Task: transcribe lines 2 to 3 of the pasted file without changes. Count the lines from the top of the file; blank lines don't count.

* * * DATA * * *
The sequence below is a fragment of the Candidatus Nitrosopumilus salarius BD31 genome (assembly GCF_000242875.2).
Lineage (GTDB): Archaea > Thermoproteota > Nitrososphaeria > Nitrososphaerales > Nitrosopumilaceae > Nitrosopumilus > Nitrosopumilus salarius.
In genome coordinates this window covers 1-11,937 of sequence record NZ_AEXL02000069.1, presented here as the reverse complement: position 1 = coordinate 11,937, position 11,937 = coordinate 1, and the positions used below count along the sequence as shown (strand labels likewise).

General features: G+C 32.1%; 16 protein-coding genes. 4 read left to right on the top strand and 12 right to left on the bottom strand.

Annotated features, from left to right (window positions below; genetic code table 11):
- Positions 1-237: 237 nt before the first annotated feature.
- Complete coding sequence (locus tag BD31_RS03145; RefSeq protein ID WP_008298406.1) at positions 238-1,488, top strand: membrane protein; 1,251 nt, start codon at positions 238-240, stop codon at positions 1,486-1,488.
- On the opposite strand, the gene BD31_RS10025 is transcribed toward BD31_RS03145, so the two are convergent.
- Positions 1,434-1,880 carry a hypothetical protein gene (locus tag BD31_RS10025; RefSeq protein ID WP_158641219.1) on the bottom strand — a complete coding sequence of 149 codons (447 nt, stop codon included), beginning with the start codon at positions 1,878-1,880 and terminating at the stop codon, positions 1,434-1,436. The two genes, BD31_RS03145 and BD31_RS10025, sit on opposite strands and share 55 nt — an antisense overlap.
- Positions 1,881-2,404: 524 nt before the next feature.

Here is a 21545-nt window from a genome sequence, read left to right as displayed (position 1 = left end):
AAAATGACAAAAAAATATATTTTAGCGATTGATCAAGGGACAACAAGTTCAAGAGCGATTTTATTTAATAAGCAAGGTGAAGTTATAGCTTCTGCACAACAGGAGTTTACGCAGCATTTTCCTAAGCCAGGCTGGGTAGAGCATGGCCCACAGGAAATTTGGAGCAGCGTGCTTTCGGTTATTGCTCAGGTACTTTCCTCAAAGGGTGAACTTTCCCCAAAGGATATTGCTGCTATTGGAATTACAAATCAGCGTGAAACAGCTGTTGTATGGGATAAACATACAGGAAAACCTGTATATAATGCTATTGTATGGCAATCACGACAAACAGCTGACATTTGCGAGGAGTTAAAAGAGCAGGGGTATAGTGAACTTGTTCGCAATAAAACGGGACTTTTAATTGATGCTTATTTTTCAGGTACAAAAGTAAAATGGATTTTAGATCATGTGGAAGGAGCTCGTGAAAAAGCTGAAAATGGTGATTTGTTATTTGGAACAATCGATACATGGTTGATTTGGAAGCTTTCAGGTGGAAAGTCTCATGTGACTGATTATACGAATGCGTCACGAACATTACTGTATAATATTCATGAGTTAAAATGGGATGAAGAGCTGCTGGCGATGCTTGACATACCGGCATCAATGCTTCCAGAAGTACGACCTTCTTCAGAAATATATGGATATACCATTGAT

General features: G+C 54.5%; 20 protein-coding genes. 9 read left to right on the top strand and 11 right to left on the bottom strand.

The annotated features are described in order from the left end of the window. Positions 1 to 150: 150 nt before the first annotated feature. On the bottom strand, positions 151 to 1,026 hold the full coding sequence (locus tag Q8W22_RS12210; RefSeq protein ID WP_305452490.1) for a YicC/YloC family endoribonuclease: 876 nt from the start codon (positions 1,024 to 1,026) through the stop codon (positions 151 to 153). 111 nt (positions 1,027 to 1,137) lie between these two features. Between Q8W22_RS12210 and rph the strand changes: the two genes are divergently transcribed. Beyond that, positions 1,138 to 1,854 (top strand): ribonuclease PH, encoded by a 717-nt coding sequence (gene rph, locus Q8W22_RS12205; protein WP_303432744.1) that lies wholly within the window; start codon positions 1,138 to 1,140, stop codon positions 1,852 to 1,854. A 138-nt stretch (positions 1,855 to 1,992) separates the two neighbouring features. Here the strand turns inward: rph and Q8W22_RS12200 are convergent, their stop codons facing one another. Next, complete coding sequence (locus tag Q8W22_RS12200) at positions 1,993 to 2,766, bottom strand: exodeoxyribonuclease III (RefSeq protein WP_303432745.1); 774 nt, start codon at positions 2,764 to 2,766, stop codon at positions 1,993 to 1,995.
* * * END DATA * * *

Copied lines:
Lineage (GTDB): Archaea > Thermoproteota > Nitrososphaeria > Nitrososphaerales > Nitrosopumilaceae > Nitrosopumilus > Nitrosopumilus salarius.
In genome coordinates this window covers 1-11,937 of sequence record NZ_AEXL02000069.1, presented here as the reverse complement: position 1 = coordinate 11,937, position 11,937 = coordinate 1, and the positions used below count along the sequence as shown (strand labels likewise).